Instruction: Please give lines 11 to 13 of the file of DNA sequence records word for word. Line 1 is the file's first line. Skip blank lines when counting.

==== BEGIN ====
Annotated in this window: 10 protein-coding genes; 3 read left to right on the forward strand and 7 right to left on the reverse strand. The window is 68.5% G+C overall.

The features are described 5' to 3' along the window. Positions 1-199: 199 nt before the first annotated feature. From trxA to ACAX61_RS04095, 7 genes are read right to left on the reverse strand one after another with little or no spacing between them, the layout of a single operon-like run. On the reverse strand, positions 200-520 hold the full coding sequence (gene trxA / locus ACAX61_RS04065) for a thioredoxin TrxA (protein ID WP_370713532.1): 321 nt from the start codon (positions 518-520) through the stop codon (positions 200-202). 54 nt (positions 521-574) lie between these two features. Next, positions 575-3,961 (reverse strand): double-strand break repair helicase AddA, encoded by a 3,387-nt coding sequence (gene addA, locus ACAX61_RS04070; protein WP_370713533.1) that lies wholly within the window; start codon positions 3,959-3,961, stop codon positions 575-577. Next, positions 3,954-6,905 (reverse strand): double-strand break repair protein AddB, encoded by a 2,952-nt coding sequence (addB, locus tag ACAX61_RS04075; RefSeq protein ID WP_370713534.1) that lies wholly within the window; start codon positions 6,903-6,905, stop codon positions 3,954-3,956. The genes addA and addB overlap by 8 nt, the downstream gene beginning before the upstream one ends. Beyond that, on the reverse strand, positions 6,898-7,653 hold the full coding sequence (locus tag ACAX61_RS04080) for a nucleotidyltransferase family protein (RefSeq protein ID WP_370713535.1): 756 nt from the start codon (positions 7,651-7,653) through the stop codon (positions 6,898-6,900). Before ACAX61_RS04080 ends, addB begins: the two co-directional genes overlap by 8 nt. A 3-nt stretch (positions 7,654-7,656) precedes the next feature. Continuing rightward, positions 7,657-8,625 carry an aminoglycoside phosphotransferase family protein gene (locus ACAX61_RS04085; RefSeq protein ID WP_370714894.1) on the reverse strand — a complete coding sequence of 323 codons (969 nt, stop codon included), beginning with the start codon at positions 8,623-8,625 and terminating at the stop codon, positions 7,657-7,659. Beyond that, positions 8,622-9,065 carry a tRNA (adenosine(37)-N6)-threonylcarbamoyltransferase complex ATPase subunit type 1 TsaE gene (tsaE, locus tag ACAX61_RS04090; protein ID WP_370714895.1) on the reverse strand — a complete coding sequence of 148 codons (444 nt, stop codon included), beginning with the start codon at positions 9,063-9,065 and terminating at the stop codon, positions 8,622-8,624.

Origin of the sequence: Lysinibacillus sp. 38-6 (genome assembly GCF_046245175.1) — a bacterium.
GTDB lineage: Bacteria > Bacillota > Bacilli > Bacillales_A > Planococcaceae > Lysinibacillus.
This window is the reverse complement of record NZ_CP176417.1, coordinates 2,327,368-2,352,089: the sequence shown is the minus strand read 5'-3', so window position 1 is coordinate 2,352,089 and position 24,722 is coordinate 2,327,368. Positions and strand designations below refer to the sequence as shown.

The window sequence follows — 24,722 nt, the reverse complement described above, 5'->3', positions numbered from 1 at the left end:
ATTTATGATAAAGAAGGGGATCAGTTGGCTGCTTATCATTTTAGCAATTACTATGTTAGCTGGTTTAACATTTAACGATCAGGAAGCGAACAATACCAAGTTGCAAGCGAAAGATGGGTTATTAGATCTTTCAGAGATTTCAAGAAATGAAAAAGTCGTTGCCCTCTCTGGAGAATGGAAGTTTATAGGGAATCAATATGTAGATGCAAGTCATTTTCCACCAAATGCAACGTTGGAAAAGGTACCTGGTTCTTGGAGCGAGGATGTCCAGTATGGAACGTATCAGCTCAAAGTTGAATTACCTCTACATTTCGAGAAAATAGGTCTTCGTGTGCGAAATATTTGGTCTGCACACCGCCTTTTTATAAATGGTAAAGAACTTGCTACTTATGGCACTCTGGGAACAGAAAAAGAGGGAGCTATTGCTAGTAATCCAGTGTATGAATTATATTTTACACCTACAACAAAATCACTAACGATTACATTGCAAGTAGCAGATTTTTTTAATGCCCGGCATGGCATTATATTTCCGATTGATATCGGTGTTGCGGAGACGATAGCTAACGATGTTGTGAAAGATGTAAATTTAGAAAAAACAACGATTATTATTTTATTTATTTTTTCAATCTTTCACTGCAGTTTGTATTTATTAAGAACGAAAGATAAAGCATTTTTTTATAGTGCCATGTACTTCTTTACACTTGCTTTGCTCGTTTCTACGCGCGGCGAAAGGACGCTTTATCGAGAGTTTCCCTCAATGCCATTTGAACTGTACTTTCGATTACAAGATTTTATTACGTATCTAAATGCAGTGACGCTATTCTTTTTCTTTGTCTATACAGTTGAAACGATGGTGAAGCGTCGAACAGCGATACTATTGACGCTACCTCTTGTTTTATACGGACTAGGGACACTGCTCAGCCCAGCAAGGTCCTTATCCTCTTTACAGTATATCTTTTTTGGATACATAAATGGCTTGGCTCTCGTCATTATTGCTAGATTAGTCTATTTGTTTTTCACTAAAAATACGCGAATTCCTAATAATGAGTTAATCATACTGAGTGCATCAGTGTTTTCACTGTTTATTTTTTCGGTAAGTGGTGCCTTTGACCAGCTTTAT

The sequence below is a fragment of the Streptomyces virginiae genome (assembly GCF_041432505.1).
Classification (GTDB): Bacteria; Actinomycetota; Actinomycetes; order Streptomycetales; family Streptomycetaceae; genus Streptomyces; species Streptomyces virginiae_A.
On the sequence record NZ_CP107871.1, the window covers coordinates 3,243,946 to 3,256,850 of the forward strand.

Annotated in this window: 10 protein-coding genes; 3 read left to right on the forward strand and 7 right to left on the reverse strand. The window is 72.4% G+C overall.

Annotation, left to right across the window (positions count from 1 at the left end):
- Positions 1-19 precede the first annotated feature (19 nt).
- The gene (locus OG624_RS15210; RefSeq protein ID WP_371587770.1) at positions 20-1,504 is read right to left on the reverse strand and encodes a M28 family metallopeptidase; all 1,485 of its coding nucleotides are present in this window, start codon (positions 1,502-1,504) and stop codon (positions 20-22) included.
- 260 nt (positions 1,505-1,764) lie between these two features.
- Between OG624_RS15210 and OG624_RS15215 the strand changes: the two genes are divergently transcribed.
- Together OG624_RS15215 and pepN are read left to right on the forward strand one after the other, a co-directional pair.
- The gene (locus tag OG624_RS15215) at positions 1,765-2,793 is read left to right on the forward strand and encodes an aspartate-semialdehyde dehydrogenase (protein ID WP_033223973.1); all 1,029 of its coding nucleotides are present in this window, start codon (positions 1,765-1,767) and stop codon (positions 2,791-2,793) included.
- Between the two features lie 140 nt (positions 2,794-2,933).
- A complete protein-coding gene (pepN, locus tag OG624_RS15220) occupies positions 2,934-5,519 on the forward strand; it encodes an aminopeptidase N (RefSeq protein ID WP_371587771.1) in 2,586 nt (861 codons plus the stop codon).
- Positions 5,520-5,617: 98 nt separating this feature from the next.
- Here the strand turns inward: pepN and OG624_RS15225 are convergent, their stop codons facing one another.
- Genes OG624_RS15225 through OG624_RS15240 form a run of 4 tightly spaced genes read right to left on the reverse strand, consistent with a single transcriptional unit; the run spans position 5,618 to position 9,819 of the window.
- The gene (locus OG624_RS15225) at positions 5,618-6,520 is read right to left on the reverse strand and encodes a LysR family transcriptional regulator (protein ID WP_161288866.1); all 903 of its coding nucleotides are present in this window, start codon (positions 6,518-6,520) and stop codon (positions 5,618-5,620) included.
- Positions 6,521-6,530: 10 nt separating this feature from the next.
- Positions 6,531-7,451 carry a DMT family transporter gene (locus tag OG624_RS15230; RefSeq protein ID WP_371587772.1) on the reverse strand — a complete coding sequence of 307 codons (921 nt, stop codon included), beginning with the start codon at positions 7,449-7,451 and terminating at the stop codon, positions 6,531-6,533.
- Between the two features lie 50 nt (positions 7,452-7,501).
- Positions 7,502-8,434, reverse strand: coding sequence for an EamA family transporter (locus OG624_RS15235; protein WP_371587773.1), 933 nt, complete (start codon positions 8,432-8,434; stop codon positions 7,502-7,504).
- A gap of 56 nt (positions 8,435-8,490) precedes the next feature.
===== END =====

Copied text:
Annotated in this window: 10 protein-coding genes; 3 read left to right on the forward strand and 7 right to left on the reverse strand. The window is 72.4% G+C overall.

Annotation, left to right across the window (positions count from 1 at the left end):
- Positions 1-19 precede the first annotated feature (19 nt).